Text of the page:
New test helps to identify rhizobia strains in legume pastures. 

It is a fact in a mixed farming enterprise that a well nodulating legume pasture (or legume crop) is not only a vital source of feed for livestock but is also an asset in subsequent crops due to the fixation of valuable crop available Nitrogen (N). Table 1 indicates the potential N available from a 100% legume pasture to the following crops.

Table 1:

100% legume pasture

Dry Matter t/ha

Fixed available N kg/ha- Year 1

Fixed available N kg/ha- Year 2




















Table 1 references a legume pasture at 100% with the assumption that nodulation is as efficient as possible which sadly is not the reality in a lot of cases. The efficiency of N fixation relies on such things as:

  1. Root health- what do the roots look like?
  2. Soil health and nutrition- pH and availability of key nutrients?
  3. Herbicide use and history?
  4. Which rhizobia are in the nodules?

Until now the first 3 were quite easy to investigate and discover the information by:

  1. Visual assessments- there is nodules on the roots so it must be fixing N?
  2. Soil sampling- good indicator of key macro nutrients and pH which is an indicator for rhizobia survival.
  3. Chemical history in crops and pastures are easy to source through on farm record keeping and farmer knowledge of the paddocks. However the fourth point has always just been based on the assumption:
  4. Which rhizobia are in the nodules- should be the same rhizobia that I inoculated my seed or pasture with?

This question can now be easily answered thanks to the MALDI ID test. The MALDI ID test has been developed by Dr Sofie De Meyer in conjunction with the Centre for Rhizobium Studies and Murdoch University.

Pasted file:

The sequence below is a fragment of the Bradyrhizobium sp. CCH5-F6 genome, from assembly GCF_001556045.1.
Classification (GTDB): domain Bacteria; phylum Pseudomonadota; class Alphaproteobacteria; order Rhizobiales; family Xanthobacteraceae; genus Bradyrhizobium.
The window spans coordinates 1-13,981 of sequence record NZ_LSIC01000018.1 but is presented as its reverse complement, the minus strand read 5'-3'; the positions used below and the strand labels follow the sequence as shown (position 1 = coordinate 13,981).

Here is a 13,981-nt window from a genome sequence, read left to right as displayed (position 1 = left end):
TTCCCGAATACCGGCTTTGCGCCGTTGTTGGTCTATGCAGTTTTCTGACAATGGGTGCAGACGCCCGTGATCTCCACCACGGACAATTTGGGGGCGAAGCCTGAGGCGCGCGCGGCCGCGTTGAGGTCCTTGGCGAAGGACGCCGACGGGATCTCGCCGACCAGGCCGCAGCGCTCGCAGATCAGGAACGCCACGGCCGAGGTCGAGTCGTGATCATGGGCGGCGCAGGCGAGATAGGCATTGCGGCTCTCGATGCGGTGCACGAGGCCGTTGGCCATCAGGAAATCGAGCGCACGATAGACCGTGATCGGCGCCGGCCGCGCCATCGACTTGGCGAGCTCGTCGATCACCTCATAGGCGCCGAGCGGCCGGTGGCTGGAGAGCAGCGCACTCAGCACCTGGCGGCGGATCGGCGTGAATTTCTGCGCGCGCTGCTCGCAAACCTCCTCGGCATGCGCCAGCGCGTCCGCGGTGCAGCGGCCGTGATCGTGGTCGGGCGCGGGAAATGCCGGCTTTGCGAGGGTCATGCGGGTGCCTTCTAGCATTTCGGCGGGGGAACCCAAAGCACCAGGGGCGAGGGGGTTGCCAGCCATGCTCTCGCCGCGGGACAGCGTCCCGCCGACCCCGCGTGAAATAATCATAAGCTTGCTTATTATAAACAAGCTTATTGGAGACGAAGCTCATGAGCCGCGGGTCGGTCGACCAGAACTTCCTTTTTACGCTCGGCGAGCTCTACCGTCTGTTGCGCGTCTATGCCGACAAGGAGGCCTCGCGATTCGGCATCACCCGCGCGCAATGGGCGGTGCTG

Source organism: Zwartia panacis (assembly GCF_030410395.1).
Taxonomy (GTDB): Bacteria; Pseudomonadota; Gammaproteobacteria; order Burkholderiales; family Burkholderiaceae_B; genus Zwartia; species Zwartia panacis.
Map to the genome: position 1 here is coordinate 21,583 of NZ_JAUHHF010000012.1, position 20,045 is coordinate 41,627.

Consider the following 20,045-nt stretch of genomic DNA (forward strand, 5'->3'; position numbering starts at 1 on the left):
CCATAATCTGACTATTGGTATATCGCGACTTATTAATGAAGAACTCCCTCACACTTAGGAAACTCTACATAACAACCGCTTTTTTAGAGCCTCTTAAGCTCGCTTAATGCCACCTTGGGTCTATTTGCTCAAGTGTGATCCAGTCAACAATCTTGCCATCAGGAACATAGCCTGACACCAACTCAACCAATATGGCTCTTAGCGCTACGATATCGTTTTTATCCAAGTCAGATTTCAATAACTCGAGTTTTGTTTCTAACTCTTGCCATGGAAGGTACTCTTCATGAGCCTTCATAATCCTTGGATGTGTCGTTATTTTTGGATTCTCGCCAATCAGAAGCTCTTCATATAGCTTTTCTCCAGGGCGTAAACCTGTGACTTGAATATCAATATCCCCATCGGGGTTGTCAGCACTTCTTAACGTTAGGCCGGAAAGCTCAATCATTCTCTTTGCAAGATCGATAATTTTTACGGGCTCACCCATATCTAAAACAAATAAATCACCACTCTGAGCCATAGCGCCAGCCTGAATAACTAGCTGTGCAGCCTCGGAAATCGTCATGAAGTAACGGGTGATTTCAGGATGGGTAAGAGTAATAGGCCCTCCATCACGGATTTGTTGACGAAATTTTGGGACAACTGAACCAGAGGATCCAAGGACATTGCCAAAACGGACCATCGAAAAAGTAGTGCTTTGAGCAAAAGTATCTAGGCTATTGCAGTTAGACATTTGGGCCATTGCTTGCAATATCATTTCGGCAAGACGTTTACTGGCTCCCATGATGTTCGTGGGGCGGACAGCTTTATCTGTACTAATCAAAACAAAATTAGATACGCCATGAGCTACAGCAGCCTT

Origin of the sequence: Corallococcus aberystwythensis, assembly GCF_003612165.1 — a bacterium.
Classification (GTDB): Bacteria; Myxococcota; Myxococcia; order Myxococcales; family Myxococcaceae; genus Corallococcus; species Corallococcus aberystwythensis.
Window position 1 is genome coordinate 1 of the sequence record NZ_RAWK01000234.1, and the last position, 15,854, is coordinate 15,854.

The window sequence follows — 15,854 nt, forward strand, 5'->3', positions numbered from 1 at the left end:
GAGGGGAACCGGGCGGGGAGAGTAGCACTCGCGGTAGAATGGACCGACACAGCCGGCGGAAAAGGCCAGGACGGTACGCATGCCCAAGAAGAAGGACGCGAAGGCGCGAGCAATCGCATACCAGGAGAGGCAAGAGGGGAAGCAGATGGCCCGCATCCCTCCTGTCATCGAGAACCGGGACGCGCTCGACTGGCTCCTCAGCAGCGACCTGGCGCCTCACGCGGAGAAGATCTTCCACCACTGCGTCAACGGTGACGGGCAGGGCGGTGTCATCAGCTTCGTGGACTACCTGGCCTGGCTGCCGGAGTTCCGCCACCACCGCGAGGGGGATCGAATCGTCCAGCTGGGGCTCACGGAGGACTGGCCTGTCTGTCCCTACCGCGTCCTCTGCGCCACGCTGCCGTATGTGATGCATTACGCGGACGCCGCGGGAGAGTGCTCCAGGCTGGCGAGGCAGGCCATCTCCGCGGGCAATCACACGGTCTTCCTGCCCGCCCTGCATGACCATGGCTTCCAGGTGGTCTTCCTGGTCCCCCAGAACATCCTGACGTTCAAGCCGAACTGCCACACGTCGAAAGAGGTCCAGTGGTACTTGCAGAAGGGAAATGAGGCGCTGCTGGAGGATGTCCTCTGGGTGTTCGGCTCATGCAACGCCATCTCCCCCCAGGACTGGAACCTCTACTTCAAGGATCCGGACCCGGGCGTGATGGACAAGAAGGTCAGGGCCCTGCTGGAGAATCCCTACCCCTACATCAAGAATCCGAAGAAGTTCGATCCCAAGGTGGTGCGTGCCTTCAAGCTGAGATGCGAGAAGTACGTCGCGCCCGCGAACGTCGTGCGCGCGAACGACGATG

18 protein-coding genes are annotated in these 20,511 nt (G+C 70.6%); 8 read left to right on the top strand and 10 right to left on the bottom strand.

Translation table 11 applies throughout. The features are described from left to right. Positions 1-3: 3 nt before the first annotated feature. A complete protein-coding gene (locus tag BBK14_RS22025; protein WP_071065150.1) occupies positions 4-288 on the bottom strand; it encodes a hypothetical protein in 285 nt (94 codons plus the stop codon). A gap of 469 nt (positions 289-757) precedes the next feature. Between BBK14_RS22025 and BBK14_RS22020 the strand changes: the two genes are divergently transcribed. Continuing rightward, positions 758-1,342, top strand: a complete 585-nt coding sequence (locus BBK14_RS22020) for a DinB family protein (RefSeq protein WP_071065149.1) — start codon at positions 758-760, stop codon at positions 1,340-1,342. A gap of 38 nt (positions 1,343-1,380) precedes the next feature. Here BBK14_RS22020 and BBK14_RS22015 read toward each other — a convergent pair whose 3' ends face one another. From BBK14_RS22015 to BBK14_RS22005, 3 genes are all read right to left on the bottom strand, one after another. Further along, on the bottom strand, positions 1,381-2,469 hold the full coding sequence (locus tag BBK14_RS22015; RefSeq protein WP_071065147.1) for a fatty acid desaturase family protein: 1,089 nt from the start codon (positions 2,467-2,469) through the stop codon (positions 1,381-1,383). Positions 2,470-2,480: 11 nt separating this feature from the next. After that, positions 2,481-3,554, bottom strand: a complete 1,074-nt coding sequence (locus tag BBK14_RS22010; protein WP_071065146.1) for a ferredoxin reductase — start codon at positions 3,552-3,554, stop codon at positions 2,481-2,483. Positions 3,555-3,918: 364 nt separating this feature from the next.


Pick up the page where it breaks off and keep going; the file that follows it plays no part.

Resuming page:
This test involves sending off a sample of fresh root matter from a legume pasture in a specially designed sampling pack. The roots are processed and run through a spectrometer to give an ID of the strains of rhizobia present in the root nodules. This identification in conjunction with visual nodule scoring of the root systems can then help you to determine if the correct strains of rhizobia are present in your soils or if the paddock needs to be re inoculated prior to next season.

The MALDI ID test can be conducted anytime in season and can be accessed through your local CSBP Area Manager.

Luke Dawson
By Luke Dawson
- Senior Agronomist
Luke was raised on the family farm at Warralakin east of Mukinbudin before completing a degree at the Muresk Institute of Agriculture. 

Luke started with CSBP in 2005 as a trainee Area Manager and has since worked as an Area Manager based in Hyden, Esperance, and Dalwallinu and District Manager for the Central Midlands District, now based in Kwinana as the Senior Agronomist. 

Luke brings a strong nutritional background to the role, as well as a focus adding value through CSBP's services. 

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